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By Ori Lewis
JERUSALEM (Reuters) - Israel on Friday accused a leading European human rights body of fostering hatred and racism in calling for the circumcision of boys on religious grounds to be monitored more closely.
The 47-nation Council of Europe adopted a non-binding resolution this week that urged a public debate on "non-medically justified operations and interventions" on children.
The report highlighted female genital mutilation but also referred to ritual male circumcision and other practices.
Israel said the Council should immediately rescind the resolution, which only a third of the 318-member body voted on and 78 supported.
"Any comparison of (male circumcision) to the reprehensible and barbaric practice of female genital mutilation is either appalling ignorance, at best, or defamation and anti-religious hatred, at worst," the Israeli Foreign Ministry said.
It said circumcision of male children was "an ancient religious tradition" in Judaism and Islam and among some Christian groups, and was medically beneficial.
The resolution cast "a moral stain on the Council of Europe, and fosters hate and racist trends in Europe."
The document cited research supporting the medical benefits of male circumcision, but its main advocate, rapporteur Marlene Rupprecht from Germany, said she backed opposing medical opinion, which she quoted in the notes to the resolution.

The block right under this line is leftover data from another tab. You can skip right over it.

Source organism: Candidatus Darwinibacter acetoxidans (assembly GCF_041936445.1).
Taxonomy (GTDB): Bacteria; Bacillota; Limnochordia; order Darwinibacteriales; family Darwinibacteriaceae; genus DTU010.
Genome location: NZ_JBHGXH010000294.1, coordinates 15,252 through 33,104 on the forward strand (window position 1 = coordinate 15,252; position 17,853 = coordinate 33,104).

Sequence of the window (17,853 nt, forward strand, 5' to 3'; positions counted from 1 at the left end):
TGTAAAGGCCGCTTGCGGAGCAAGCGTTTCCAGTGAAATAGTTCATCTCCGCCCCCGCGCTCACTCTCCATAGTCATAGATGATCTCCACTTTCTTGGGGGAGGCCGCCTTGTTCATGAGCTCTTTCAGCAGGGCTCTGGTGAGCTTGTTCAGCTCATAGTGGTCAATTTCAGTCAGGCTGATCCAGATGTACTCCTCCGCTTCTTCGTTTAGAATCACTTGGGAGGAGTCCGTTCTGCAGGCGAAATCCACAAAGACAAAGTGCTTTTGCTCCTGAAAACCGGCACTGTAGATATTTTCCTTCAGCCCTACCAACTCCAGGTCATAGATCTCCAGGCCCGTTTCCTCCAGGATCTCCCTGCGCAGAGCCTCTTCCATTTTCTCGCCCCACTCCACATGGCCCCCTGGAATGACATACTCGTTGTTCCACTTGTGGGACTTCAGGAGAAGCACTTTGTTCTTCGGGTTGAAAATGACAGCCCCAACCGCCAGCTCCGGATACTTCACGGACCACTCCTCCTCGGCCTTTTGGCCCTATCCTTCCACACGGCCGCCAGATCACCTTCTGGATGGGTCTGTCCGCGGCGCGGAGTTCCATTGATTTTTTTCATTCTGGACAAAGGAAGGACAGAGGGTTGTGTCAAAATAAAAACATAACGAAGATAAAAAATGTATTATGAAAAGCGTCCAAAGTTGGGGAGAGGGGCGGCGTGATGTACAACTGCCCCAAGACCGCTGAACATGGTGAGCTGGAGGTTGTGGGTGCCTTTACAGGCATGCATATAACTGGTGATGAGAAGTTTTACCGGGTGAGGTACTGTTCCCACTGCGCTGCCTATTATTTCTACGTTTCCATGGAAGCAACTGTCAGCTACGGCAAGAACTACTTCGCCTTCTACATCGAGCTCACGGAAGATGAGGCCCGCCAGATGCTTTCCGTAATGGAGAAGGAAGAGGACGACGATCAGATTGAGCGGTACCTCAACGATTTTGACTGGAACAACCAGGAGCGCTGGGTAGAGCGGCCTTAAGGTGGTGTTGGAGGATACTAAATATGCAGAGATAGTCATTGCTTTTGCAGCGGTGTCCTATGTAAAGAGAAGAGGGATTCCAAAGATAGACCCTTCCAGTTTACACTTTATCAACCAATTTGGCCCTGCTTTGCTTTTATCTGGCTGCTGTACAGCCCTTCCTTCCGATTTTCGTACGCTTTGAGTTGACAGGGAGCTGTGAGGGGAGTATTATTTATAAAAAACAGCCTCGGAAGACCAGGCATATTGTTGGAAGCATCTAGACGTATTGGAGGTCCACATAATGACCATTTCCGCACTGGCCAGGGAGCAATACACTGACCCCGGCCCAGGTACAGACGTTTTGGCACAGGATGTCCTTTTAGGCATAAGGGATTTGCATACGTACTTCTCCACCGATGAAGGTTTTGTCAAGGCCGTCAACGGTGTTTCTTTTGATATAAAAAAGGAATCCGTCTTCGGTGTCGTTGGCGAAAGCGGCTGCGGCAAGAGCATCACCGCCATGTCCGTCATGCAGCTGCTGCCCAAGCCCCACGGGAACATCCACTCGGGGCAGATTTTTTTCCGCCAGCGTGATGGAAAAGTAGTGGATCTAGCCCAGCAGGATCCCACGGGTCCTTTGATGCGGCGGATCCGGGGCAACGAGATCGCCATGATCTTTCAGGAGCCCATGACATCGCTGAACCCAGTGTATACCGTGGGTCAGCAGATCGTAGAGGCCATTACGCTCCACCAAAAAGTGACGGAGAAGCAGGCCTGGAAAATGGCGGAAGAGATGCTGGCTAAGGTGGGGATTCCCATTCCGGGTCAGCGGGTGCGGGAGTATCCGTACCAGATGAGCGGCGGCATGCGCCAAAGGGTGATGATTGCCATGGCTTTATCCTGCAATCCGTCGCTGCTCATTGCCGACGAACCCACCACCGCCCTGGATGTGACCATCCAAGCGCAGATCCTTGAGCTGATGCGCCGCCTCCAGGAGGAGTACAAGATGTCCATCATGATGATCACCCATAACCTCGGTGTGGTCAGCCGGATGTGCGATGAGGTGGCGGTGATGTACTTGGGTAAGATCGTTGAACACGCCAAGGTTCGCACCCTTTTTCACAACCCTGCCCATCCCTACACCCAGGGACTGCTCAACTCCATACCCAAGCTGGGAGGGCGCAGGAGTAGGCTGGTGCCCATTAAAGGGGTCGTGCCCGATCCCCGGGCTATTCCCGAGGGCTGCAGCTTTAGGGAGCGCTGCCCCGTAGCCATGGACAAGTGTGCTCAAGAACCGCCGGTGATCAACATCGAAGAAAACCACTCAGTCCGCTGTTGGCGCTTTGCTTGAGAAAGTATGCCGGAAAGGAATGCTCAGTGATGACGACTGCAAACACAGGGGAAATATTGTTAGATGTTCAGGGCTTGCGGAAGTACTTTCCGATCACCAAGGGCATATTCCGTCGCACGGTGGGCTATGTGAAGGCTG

Member states should therefore consider the impact of non-medical interventions in light of the child's best interests in order to define lines of action, the resolution said.
Countries should also define the medical and other conditions to be ensured for certain religious practices "such as the non-medically justified circumcision of young boys".
The Council promotes democracy and human rights in Europe but does not make laws and has little power to enforce its recommendations.
In December, Germany enacted a law to protect the right to circumcise infant boys in a show of support for Muslims and Jews who had been angered by a local court ban on the practice earlier last year.
Female genital mutilation - the partial or total removal of external female genitalia - is carried out for religious and cultural reasons in 28 African nations and parts of the Middle East and Asia.
The United Nations General Assembly adopted a resolution in December urging countries to ban the practice, calling it an "irreparable, irreversible abuse" that threatens about three million girls annually.
(Writing by Ori Lewis; Editing by John Stonestreet)